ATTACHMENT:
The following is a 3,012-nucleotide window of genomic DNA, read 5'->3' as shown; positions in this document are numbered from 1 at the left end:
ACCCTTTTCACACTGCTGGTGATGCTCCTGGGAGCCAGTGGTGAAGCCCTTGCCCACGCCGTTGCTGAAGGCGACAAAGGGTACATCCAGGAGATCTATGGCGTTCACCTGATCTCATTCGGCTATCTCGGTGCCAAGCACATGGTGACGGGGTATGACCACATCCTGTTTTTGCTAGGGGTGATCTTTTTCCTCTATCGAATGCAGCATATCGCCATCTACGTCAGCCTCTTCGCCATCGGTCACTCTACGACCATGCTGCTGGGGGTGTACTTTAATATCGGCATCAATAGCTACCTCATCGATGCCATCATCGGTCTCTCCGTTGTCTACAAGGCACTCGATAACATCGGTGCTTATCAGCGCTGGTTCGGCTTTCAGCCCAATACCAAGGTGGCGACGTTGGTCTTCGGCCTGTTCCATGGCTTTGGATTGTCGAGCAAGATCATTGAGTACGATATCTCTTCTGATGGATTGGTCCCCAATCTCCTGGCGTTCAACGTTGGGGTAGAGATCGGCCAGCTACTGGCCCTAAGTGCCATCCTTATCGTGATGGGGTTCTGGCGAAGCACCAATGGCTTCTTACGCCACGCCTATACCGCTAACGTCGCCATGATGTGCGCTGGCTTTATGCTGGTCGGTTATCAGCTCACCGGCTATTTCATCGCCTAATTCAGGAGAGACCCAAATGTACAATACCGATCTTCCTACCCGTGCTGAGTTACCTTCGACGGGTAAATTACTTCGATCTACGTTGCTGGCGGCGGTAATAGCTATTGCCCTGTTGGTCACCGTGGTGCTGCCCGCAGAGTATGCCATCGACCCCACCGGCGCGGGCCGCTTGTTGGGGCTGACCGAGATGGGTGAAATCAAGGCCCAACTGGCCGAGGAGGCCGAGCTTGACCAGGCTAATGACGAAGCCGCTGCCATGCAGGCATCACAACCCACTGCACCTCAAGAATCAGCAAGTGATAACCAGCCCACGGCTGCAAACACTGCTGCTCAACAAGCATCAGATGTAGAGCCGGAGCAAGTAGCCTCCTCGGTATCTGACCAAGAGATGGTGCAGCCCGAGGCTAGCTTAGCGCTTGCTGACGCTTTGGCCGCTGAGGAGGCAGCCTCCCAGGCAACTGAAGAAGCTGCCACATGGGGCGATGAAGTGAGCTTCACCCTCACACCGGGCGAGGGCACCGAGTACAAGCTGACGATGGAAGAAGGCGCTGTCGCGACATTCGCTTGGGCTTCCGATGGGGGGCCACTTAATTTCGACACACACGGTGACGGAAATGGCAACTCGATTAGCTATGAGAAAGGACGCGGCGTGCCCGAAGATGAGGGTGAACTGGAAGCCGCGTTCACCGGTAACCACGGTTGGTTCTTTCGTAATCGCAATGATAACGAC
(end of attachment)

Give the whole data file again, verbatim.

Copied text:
The following is a 3,012-nucleotide window of genomic DNA, read 5'->3' as shown; positions in this document are numbered from 1 at the left end:
ACCCTTTTCACACTGCTGGTGATGCTCCTGGGAGCCAGTGGTGAAGCCCTTGCCCACGCCGTTGCTGAAGGCGACAAAGGGTACATCCAGGAGATCTATGGCGTTCACCTGATCTCATTCGGCTATCTCGGTGCCAAGCACATGGTGACGGGGTATGACCACATCCTGTTTTTGCTAGGGGTGATCTTTTTCCTCTATCGAATGCAGCATATCGCCATCTACGTCAGCCTCTTCGCCATCGGTCACTCTACGACCATGCTGCTGGGGGTGTACTTTAATATCGGCATCAATAGCTACCTCATCGATGCCATCATCGGTCTCTCCGTTGTCTACAAGGCACTCGATAACATCGGTGCTTATCAGCGCTGGTTCGGCTTTCAGCCCAATACCAAGGTGGCGACGTTGGTCTTCGGCCTGTTCCATGGCTTTGGATTGTCGAGCAAGATCATTGAGTACGATATCTCTTCTGATGGATTGGTCCCCAATCTCCTGGCGTTCAACGTTGGGGTAGAGATCGGCCAGCTACTGGCCCTAAGTGCCATCCTTATCGTGATGGGGTTCTGGCGAAGCACCAATGGCTTCTTACGCCACGCCTATACCGCTAACGTCGCCATGATGTGCGCTGGCTTTATGCTGGTCGGTTATCAGCTCACCGGCTATTTCATCGCCTAATTCAGGAGAGACCCAAATGTACAATACCGATCTTCCTACCCGTGCTGAGTTACCTTCGACGGGTAAATTACTTCGATCTACGTTGCTGGCGGCGGTAATAGCTATTGCCCTGTTGGTCACCGTGGTGCTGCCCGCAGAGTATGCCATCGACCCCACCGGCGCGGGCCGCTTGTTGGGGCTGACCGAGATGGGTGAAATCAAGGCCCAACTGGCCGAGGAGGCCGAGCTTGACCAGGCTAATGACGAAGCCGCTGCCATGCAGGCATCACAACCCACTGCACCTCAAGAATCAGCAAGTGATAACCAGCCCACGGCTGCAAACACTGCTGCTCAACAAGCATCAGATGTAGAGCCGGAGCAAGTAGCCTCCTCGGTATCTGACCAAGAGATGGTGCAGCCCGAGGCTAGCTTAGCGCTTGCTGACGCTTTGGCCGCTGAGGAGGCAGCCTCCCAGGCAACTGAAGAAGCTGCCACATGGGGCGATGAAGTGAGCTTCACCCTCACACCGGGCGAGGGCACCGAGTACAAGCTGACGATGGAAGAAGGCGCTGTCGCGACATTCGCTTGGGCTTCCGATGGGGGGCCACTTAATTTCGACACACACGGTGACGGAAATGGCAACTCGATTAGCTATGAGAAAGGACGCGGCGTGCCCGAAGATGAGGGTGAACTGGAAGCCGCGTTCACCGGTAACCACGGTTGGTTCTTTCGTAATCGCAATGATAACGAC